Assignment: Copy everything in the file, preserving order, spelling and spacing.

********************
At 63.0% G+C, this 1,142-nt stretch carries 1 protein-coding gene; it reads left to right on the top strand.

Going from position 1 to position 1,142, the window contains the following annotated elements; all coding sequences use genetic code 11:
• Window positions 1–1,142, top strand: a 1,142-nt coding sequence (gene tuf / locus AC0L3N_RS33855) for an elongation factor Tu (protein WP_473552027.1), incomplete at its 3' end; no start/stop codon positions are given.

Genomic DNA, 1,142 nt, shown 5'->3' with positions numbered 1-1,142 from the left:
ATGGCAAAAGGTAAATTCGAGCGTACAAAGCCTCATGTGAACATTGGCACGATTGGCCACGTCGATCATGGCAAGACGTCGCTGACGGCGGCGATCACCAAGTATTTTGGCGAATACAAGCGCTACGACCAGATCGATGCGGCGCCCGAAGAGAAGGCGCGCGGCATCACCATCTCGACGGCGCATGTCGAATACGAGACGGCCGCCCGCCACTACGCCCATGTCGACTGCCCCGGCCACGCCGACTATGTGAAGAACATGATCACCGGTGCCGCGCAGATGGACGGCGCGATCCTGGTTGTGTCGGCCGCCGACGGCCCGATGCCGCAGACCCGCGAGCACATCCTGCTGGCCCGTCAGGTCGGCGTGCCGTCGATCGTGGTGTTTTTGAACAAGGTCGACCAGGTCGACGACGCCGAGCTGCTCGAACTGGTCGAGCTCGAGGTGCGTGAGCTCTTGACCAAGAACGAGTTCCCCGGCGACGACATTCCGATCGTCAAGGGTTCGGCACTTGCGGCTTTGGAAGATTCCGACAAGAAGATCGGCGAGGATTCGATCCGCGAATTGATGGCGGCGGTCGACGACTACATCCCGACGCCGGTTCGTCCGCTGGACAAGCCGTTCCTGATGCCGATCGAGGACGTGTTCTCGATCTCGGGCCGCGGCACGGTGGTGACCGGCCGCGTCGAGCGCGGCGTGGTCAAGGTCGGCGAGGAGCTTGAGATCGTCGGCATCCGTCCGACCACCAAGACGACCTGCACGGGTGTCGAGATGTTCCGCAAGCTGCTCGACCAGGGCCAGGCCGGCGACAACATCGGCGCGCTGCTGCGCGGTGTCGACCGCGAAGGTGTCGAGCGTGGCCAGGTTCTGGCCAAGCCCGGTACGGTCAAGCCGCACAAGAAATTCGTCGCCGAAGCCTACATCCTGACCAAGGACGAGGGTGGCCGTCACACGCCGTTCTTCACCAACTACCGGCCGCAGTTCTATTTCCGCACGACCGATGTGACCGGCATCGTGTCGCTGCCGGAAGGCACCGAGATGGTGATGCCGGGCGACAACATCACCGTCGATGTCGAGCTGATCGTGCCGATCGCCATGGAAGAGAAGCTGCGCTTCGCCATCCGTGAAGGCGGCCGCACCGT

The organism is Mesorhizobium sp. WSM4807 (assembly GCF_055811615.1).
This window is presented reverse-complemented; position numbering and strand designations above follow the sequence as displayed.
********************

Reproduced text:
At 63.0% G+C, this 1,142-nt stretch carries 1 protein-coding gene; it reads left to right on the top strand.

Going from position 1 to position 1,142, the window contains the following annotated elements; all coding sequences use genetic code 11:
• Window positions 1–1,142, top strand: a 1,142-nt coding sequence (gene tuf / locus AC0L3N_RS33855) for an elongation factor Tu (protein WP_473552027.1), incomplete at its 3' end; no start/stop codon positions are given.

Genomic DNA, 1,142 nt, shown 5'->3' with positions numbered 1-1,142 from the left:
ATGGCAAAAGGTAAATTCGAGCGTACAAAGCCTCATGTGAACATTGGCACGATTGGCCACGTCGATCATGGCAAGACGTCGCTGACGGCGGCGATCACCAAGTATTTTGGCGAATACAAGCGCTACGACCAGATCGATGCGGCGCCCGAAGAGAAGGCGCGCGGCATCACCATCTCGACGGCGCATGTCGAATACGAGACGGCCGCCCGCCACTACGCCCATGTCGACTGCCCCGGCCACGCCGACTATGTGAAGAACATGATCACCGGTGCCGCGCAGATGGACGGCGCGATCCTGGTTGTGTCGGCCGCCGACGGCCCGATGCCGCAGACCCGCGAGCACATCCTGCTGGCCCGTCAGGTCGGCGTGCCGTCGATCGTGGTGTTTTTGAACAAGGTCGACCAGGTCGACGACGCCGAGCTGCTCGAACTGGTCGAGCTCGAGGTGCGTGAGCTCTTGACCAAGAACGAGTTCCCCGGCGACGACATTCCGATCGTCAAGGGTTCGGCACTTGCGGCTTTGGAAGATTCCGACAAGAAGATCGGCGAGGATTCGATCCGCGAATTGATGGCGGCGGTCGACGACTACATCCCGACGCCGGTTCGTCCGCTGGACAAGCCGTTCCTGATGCCGATCGAGGACGTGTTCTCGATCTCGGGCCGCGGCACGGTGGTGACCGGCCGCGTCGAGCGCGGCGTGGTCAAGGTCGGCGAGGAGCTTGAGATCGTCGGCATCCGTCCGACCACCAAGACGACCTGCACGGGTGTCGAGATGTTCCGCAAGCTGCTCGACCAGGGCCAGGCCGGCGACAACATCGGCGCGCTGCTGCGCGGTGTCGACCGCGAAGGTGTCGAGCGTGGCCAGGTTCTGGCCAAGCCCGGTACGGTCAAGCCGCACAAGAAATTCGTCGCCGAAGCCTACATCCTGACCAAGGACGAGGGTGGCCGTCACACGCCGTTCTTCACCAACTACCGGCCGCAGTTCTATTTCCGCACGACCGATGTGACCGGCATCGTGTCGCTGCCGGAAGGCACCGAGATGGTGATGCCGGGCGACAACATCACCGTCGATGTCGAGCTGATCGTGCCGATCGCCATGGAAGAGAAGCTGCGCTTCGCCATCCGTGAAGGCGGCCGCACCGT

The organism is Mesorhizobium sp. WSM4807 (assembly GCF_055811615.1).
This window is presented reverse-complemented; position numbering and strand designations above follow the sequence as displayed.